Generation And Transmission Systems For Wave Power: A Feasibility Study
Department of Energy: Technical Advisory Group 6 (Generation and Transmission) of the Wave Energy Steering Committee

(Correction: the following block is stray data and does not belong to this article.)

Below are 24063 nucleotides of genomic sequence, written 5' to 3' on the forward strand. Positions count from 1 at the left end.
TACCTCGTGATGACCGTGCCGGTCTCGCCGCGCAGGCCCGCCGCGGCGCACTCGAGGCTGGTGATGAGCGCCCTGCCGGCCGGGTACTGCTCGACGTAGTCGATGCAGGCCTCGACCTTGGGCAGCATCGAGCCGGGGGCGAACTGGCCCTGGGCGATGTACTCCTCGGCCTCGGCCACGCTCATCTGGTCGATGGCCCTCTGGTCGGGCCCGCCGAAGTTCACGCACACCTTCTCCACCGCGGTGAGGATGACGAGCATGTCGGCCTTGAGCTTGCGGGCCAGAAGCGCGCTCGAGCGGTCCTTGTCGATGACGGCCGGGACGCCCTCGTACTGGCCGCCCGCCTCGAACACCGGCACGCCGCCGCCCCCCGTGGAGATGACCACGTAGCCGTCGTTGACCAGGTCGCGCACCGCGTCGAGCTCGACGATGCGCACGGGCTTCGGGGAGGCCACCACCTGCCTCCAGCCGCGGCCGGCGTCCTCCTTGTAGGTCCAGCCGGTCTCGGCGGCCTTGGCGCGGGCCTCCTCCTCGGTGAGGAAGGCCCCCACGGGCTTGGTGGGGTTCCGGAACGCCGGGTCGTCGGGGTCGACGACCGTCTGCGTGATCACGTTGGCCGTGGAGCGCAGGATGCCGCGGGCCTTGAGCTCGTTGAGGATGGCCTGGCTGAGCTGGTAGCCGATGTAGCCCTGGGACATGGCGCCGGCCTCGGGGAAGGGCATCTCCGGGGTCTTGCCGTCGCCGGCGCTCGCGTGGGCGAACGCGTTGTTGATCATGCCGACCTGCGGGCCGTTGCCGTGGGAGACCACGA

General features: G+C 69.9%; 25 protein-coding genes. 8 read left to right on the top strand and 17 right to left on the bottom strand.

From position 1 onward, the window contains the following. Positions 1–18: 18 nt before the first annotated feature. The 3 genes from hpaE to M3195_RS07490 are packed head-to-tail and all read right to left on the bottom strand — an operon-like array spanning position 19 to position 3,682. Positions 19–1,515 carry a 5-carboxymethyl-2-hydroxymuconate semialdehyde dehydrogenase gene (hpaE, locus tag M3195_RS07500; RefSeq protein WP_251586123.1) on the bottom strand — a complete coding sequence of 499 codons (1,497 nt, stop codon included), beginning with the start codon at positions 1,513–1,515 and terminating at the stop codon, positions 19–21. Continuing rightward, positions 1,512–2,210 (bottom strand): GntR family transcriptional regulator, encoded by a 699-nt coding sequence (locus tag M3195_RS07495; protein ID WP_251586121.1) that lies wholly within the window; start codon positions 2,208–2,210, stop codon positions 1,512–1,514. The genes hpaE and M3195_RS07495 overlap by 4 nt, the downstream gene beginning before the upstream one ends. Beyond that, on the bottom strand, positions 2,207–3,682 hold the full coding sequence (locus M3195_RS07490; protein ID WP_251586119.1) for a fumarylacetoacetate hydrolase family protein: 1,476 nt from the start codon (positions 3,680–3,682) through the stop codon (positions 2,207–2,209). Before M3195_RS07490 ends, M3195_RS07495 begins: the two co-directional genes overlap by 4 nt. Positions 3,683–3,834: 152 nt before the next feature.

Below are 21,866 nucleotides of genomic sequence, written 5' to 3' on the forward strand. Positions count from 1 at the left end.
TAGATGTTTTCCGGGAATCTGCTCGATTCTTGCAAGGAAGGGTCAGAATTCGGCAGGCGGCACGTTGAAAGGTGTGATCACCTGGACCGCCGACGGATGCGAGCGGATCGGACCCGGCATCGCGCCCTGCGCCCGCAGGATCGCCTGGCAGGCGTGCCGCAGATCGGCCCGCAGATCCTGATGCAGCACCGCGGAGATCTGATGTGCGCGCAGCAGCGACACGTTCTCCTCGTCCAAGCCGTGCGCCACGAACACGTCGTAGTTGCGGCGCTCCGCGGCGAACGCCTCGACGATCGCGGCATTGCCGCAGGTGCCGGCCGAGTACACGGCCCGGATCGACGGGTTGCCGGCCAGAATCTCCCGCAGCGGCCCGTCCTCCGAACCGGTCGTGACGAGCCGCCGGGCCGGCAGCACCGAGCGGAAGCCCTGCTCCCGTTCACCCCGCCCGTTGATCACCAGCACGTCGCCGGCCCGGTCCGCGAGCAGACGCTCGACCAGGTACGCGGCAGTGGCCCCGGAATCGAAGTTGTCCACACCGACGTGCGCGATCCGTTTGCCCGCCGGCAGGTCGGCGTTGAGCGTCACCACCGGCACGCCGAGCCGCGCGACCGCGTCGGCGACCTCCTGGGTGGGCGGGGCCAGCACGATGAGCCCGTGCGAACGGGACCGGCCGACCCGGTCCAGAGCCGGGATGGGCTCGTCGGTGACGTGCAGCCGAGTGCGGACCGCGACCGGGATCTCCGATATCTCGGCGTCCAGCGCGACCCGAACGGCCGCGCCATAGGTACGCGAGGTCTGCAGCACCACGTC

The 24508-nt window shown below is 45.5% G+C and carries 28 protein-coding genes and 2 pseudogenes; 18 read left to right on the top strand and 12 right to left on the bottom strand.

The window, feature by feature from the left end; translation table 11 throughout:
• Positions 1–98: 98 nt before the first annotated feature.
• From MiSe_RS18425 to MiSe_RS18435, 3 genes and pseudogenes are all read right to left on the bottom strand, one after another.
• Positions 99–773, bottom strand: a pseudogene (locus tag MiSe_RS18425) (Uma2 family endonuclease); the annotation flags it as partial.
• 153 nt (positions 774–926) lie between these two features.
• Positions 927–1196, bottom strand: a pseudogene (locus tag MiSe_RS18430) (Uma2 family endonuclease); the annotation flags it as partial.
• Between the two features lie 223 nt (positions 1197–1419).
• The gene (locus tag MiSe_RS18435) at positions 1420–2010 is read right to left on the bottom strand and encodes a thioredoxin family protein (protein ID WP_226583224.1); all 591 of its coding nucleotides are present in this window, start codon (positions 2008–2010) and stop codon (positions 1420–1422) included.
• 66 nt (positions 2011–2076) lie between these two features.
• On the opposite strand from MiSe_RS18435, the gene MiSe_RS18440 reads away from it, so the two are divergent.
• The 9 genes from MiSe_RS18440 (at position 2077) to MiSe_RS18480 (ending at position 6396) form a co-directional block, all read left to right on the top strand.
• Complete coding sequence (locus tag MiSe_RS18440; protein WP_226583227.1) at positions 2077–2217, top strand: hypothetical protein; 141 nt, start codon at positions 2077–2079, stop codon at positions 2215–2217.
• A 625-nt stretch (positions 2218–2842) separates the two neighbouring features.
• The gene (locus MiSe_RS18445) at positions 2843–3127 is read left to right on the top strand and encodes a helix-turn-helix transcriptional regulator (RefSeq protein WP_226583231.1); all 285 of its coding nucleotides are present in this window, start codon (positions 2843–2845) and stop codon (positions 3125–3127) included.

Following his recommendation to WESC, Dr. J.K. Wright was asked to approach GEC, Joseph Lucas and IRD with a view to seeking their support in assessing the technical feasibility and cost of converting wave energy, available in some mechanical form at the output of a device (WEC), to a more usable form for consumption on the UK mainland. At this time it was anticipated that this usable form would be electricity which would be fed into the CEGB/Scottish Boards grid network but it was also agreed that other energy forms were to be included. Early agreement by the companies on the desirability of such a study and discussions on how it might proceed led to the proposal 'Getting the Power to Shore' (1). The overall objectives of the study were agreed as (i) to identify and assess possible energy conversion and transmission system; (ii) estimate the performance and cost of the more promising systems and make a first order assessment of the impact of the operational and performance characteristics of particular designs on the overall economics of WEC systems; (iii) provide design information for the device teams developing particular WECs - both through independent studies and by way of consultancies; (iv) estimate the timescales and the R & D effort required to implement particular designs. The very large number of possible routes, the unfamiliar characteristics of the energy supply and the 'fluid' state of the thinking of the device teams were all factors which led TAG 6 to propose a preliminary, 9 month, 'broad brush' study as a necessary precursor to a detailed study of preferred systems. It is this preliminary study which is the subject of the present report. The succeeding sections of the report set out the specific objectives of the preliminary survey, set out the system options, discuss the assumptions which have been made in relation to wave and device properties and then discuss specific elements of the possible systems. The final sections relate these generic considerations to specific device designs and describe the preferred systems, ranked in order of technical 'credibility' and cost, which TAG 6 believe should be examined in greater detail during the second stage of its phase I study. Frequent reference is made to the working papers which have been prepared in the course of this study (a total of more than sixty are listed in Appendix III). It goes without saying that these papers are available for examination by anyone who wishes to obtain background information and supporting technical detail but the reader is asked to note that these are working papers and do not necessarily represent the present views of TAG 6. It would be surprising if detailed studies during stage II, when better information is available from device teams and the other TAGs, do not give rise to further shifts of emphasis.